Of course this move should have occurred on move 9 as now I have to suffer and use considerable time trying to get a plan in motion that challenges Black’s aggressive posture.
17. … Q-B2 / 18. QR-K1 P x BP / 19. QP x P B-N2 /.
Black chooses layback positional play aiming at keeping the center and long diagonal neutralized. Another unclear plan might be ….B-R3 which I had given a look at but Barry had played B-N2. I do not know whether he ever considered the other idea.
20. P x P NP x P / 21. P-N3 N-K1 / 22. N-K2 B x B / 23. N x B QN-B3 / 24. R-Q1 R-Q1 / 25. N-QB3 B x N /26. Q x B N-B3 / 27. B-B1 N-K5 / 28. Q-K3 Q-N2 / 29. N-K1 K-R2 / 30. N-Q3 Q-Q5.
We meet the time control.
31. KR-K1 R-B3 / 32. B-N2 Q x Q / 33. R x Q R-N3 / 34. N-B2 P-Q4 / 35. N x N BP x N / 36. B-R3 P-KR4 / 37. B x P P-R5 / 38. P-B5 P x P / 39. R x P R x R / 40. P x R N-K4 / 41. B x P P-R6 / 42. B-N8 N-B6ch / 43. R x N P x R / 44. K-B2 R-N2 / 45. K x P K-N3 / 46. K-B4 R-N2 / 47. B-Q6 R-QR2 / 48. P-R4 R-R1 / 49. B-B7 R-K1 50. P-Q6 R-K5ch / 51. K-B3 R-Q5 / 52. P-R5 R-Q6ch / 53. K-K2 Rx QNP / 54. P-Q7 R-N7ch / 55. K-Q3 R x P / 56. P-Q8(Q) R-R8 / 57. Q-K8ch K-N3/ 58. B-B4ch K-B3 / 59. Q-K8ch K-N4 / 60. Q-K6ch K-N2 / 61. B-K5 K-B1 / 62. Q-Q6ch K-B2 / 63. Q-Q5ch K-N3 / 64. Q x R Black Resigns (1-0).
I drove home 27 miles and back again Sunday morning. Maybe the 13th was a bad omen; I don’t know. Anyway the 4th round was terrible for me. My opponent was L. Davis. It started out fine but then I simply blew a good positional edge and resigned after the 13th move.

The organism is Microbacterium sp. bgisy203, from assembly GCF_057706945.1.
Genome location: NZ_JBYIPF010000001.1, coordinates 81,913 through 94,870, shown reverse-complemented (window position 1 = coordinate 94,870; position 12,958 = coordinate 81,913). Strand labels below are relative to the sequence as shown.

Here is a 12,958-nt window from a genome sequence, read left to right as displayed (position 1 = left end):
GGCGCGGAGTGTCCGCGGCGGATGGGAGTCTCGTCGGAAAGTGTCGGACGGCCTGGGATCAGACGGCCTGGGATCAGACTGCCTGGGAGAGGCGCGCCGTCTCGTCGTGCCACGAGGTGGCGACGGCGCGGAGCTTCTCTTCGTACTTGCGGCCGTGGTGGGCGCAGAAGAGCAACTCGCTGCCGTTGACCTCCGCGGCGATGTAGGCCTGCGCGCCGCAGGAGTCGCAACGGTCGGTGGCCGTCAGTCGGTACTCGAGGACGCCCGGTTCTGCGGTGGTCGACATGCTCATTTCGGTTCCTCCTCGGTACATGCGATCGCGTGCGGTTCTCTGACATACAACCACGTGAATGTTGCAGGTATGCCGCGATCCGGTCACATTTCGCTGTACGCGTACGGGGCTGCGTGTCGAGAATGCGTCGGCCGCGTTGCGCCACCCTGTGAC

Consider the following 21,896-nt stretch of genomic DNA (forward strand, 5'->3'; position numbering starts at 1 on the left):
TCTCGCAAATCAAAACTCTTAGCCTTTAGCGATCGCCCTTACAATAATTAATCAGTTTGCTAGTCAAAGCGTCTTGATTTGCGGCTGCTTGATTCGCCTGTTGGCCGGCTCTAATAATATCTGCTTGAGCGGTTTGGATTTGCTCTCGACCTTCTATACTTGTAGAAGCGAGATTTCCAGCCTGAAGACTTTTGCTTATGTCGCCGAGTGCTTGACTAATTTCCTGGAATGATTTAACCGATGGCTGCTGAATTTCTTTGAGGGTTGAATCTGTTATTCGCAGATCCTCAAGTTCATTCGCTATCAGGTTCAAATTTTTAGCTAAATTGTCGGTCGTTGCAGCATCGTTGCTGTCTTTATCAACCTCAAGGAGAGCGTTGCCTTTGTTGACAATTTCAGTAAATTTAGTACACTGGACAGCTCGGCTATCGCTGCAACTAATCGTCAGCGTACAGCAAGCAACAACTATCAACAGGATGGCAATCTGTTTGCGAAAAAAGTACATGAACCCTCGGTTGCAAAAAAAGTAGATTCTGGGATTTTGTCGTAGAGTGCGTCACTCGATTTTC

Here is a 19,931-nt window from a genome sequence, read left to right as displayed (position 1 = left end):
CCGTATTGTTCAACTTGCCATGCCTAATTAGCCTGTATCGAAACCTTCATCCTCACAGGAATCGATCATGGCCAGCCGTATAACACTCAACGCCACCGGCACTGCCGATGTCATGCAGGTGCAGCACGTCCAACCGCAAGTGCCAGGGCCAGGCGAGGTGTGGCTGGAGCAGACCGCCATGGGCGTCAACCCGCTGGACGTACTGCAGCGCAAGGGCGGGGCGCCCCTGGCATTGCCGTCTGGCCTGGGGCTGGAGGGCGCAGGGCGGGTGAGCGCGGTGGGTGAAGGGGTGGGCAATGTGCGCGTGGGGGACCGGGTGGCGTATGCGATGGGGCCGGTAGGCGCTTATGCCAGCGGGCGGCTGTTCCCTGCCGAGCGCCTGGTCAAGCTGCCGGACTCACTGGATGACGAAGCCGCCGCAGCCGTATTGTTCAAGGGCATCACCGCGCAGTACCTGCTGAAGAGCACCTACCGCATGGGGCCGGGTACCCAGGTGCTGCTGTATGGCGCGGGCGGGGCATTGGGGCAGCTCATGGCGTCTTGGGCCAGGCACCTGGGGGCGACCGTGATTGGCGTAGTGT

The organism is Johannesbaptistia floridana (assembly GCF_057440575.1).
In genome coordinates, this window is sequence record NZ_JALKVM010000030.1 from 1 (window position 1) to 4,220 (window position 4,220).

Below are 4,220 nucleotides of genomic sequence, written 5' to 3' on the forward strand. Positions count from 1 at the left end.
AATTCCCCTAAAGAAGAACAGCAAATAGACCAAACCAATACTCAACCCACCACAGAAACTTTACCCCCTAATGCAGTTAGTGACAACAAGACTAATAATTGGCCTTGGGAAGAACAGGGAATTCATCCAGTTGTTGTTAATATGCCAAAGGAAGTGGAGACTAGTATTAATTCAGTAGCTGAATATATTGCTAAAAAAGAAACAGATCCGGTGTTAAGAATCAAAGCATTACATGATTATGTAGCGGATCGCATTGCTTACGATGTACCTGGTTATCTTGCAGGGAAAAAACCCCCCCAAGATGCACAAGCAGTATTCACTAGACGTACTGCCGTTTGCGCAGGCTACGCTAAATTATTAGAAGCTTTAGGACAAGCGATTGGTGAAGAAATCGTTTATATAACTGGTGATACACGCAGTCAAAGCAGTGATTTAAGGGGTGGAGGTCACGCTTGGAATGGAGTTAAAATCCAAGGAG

1. P-Q4 N-KB3 / 2. N-KB3 P-KN3 / 3. B-B4 B-N2 / 4. P-K3 P-Q3 / 5. QN-Q2 O-O / 6. P-KR3 QN-Q2 / 7. P-B3 Q-K1 / 8. B-K2 P-N3 / 9. O-O B-N2 / 10. R-K1 P-QR3/ 11. B-R2 K-R8 / 12. B-Q3 P-K4 / 13. Q-B2 ??? Dumb, dumb, dumb. I was suffering a mental frost. P-K5 so I resigned.
The 5th round I played Black versus Karroubi who I had beaten in an earlier tournament was another fiasco.
1. P-K4 P-KN3 / 2. P-Q4 B-N2 / 3. N-QB3 P-Q3 / 4. B-QB4 P-K3 / 5. N-B3 P-QR3 / 6. Q-K2 N-K2 / 7. B-K3 P-R3 / 8. O-O-O N-Q2 / 9. P-KR4 N-KB3 / 10. P-K5 N-N5 / 11. P-Q5 N x B / 12. Q x N O-O / 13. KP x P (1-0). A real train wreck.
After returning home with a horrible 2.5-2.5 result, I was depressed. I had an appointment with our primary care doctor who advised me for my health to stop playing chess. What caused me to suffer these horrible last two games was obviously from combat exhaustion and realization that I was just getting old. Some term it, “chess blindness.”!